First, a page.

Wednesday, February 3, 2010
Ghosts in the Brass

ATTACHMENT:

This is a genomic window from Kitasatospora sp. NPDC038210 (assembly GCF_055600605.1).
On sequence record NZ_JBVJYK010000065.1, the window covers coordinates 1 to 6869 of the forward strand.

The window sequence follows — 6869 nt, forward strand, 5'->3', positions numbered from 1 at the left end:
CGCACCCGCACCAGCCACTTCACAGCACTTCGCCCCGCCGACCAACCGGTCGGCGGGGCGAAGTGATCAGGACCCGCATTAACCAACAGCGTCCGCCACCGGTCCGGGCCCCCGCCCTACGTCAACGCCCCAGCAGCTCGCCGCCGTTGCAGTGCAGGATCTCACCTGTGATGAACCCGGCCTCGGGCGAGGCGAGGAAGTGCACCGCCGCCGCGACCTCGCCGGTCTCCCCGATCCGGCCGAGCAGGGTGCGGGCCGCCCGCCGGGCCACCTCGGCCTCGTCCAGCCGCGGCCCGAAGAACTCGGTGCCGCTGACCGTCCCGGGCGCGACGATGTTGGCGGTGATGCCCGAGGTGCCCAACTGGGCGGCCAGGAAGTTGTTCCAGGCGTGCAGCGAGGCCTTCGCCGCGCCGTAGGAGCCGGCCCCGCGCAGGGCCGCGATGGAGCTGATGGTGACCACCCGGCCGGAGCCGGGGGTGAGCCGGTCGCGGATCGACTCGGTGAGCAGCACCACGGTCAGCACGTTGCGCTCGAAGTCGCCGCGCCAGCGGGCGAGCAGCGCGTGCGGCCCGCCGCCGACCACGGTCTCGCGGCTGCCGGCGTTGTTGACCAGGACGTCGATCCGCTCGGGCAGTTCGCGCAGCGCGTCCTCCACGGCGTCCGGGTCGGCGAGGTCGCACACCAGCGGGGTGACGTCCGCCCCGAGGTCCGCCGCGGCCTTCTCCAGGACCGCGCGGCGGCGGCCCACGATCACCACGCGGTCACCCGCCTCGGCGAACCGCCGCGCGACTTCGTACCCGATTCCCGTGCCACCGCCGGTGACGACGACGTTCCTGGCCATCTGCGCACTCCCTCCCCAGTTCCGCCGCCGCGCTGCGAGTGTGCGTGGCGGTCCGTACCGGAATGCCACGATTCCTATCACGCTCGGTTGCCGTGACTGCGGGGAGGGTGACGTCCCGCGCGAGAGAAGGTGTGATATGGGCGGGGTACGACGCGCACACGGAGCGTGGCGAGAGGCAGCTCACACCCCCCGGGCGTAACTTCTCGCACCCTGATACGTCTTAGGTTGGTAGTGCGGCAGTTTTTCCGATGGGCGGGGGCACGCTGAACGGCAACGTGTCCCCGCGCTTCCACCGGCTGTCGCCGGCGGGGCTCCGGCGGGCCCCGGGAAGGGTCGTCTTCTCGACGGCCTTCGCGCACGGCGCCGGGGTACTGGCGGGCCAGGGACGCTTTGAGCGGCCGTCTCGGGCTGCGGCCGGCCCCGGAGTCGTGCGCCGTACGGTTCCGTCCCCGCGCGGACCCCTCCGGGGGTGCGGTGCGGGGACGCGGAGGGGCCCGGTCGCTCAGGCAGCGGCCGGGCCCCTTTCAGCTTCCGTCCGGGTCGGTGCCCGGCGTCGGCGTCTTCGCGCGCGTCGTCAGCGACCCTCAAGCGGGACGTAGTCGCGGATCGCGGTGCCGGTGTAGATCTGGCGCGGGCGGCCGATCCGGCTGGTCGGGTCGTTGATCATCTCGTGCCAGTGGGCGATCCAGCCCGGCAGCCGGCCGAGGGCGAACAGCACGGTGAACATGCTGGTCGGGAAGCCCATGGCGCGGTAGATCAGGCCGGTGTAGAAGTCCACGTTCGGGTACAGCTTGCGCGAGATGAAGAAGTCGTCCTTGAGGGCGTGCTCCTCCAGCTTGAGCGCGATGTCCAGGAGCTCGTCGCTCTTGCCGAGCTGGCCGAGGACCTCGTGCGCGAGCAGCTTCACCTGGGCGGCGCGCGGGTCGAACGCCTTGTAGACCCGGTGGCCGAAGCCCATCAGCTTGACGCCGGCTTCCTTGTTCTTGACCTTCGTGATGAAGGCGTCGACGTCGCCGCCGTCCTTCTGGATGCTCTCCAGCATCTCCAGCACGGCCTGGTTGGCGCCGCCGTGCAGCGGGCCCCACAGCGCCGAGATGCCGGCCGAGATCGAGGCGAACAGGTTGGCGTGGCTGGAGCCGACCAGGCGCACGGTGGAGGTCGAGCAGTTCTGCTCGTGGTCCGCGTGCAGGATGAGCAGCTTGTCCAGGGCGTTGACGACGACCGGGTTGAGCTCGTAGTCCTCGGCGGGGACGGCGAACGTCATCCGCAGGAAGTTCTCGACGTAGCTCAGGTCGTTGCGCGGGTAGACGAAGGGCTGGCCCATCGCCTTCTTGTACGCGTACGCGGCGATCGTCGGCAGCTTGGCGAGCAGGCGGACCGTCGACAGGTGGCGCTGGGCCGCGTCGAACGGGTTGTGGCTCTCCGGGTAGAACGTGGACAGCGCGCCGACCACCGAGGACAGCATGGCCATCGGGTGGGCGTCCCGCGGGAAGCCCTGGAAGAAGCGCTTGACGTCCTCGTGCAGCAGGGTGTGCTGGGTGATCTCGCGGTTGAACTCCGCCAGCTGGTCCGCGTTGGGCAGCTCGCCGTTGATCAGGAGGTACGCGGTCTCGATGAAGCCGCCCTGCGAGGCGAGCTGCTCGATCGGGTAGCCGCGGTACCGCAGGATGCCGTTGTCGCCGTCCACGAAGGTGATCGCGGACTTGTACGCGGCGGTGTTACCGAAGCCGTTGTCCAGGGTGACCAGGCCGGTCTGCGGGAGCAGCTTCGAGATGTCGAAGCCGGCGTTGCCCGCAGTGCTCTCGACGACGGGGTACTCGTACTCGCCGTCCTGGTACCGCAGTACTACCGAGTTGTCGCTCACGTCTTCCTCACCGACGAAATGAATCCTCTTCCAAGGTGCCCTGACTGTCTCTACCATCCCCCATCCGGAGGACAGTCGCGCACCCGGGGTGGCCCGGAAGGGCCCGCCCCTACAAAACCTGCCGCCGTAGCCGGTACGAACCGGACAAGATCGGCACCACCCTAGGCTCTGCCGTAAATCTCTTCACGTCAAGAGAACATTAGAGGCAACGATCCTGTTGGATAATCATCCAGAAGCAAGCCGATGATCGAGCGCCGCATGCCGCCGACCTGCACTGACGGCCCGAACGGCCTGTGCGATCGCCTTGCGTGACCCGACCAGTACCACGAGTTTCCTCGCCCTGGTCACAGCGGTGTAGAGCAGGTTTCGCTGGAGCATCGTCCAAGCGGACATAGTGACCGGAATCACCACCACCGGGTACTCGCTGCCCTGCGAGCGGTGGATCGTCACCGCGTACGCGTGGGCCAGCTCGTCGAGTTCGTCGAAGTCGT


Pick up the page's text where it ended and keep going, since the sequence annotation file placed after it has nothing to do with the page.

The brass plaque was attractive because of the raindrops. But then people started to pass. I kept the focus on the drops and took several shots. of which this was the most interesting. Brass is quite interesting and is the metal of choice for names is it not? Bronze and brass are symbolically interchangeable (they are both alloys of copper) and in Jungian terms it is an alchemical outcome of a marriage between opposites. - copper and zinc for brass and copper and for bronze, tin and silver. The vault of heaven for Ancient Egyptians was bronze. Romans shaved the heads of priests with a bronze razor. Bronze and brass are generally the metals of religious artifacts and instruments of worship - bells, horns and indeed domes are covered in bronze. It struck me that brass is still used in popular figures of speech. She was "brassed off" with his behaviour. he was "bold as brass" and pejoratively for a certain kind of woman, "brassy". And what about brazen? Not only does it mean covered in brass but "marked by flagrant and insolent audacity", as in "he brazened it out". It's a very tough metal and hence attractive for nameplates on the street. My two subjects however are only reflections, ghosts caught in the brass.